White Sox

Jose Abreu starts 'Abreu's Amigos' with Easter Seals


Jose Abreu starts 'Abreu's Amigos' with Easter Seals

Jose Abreu is using his high profile around Chicago to help kids with special needs, as the White Sox first baseman on Tuesday launched his community outreach program “Abreu’s Amigos” with a donation and visit to the Easter Seals Metropolitan Chicago Therapeutic School and Center for Autism Research.

Abreu donated $10,000 to ESMC and, along with infielder Emilio Bonifacio, outfielder Melky Cabrera, shortstop Alexei Ramirez and Bulls/Sox Academy coaches, held a baseball clinic with students at the school before Tuesday night's White Sox-Astros game.

The 28-year-old reigning American League Rookie of the Year said he was close with someone with autism while living in Cuba and jumped at the opportunity to kick off his charitable work with ESMC, which has long partnered with the White Sox.

“I checked the mission of the Easter Seals and how they worked with the kids and I fell in love with the idea and the mission,” Abreu said through a translator. “I feel very glad to do it right now and continue to help people, especially kids.”

[MORE: Carson Fulmer hopes to follow Chris Sale's path]

“Easter Seals Metropolitan Chicago is thankful for our long-time partnership with the White Sox. We are delighted about the launch of Abreu’s Amigos and Jose’s personal commitment to our students,” Tim Muri, ESMC president and CEO, said. “Together, Jose Abreu, the White Sox and Easter Seals are committed to providing opportunities for socialization, independence, recreation and friendship for students with autism and other special needs.”

Abreu’s program will focus on providing students with special needs an opportunity to develop their social skills by inviting them on field trips to join him at U.S. Cellular Field. Research shows those living with Autism Spectrum Disorder can help increase social engagement and self confidence through extra-curricular activities like the ones Abreu will host.

“I just want to help them,” Abreu said. “I just want to help them to up the quality in their life. Not just the kids, their parents. They are the ones that are with them every day and they suffer also. I think everything I can do to help them is a good thing for them.”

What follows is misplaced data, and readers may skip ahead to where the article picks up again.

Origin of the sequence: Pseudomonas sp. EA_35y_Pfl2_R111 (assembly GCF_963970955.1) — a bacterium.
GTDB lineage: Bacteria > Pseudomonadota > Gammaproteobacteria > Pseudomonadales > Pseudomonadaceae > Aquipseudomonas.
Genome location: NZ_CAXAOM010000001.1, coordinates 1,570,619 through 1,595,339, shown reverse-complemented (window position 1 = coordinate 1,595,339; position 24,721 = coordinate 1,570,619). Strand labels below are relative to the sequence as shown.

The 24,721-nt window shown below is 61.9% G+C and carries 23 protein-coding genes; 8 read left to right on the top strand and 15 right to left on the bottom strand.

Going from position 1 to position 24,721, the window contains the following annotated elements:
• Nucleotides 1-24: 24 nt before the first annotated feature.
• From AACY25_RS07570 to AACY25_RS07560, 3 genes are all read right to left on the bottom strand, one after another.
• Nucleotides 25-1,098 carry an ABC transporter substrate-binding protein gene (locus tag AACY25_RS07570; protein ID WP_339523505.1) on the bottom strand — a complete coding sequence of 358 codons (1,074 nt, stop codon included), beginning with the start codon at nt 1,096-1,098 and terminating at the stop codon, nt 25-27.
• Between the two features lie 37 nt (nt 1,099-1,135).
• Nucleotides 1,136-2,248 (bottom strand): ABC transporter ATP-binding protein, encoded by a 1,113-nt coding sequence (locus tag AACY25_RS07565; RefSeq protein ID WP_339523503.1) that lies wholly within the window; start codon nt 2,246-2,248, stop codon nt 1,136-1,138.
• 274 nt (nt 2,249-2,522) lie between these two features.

Tim Anderson celebrated his birthday in style

Tim Anderson celebrated his birthday in style

Tim Anderson turned 24 on Saturday and celebrated the occasion with a bang.

Anderson smashed a three-run home run in the first inning against the A's. It was actually his first swing on his birthday. Anderson took the first two pitches before launching the 1-1 pitch over the right field fence.

That home run, Anderson's 13th of the year, gave the White Sox a 5-0 lead. Things took an ugly turn later in the game with Oakland winning 7-6. Dylan Covey left in the fifth with a hip injury, which manager Rick Renteria said will be evaluated tomorrow to determine the severity of the injury.

Anderson finished 2-for-4 on his birthday. He later added a single, a stolen base and a run in the sixth inning.

Anderon's power surge this year has him on pace to blow past his 17 homers from a year ago. He is four shy of last year's total and has done so in just under half as many plate appearances.

It's only one start, but that's the Lucas Giolito that White Sox fans expected to see this season


It's only one start, but that's the Lucas Giolito that White Sox fans expected to see this season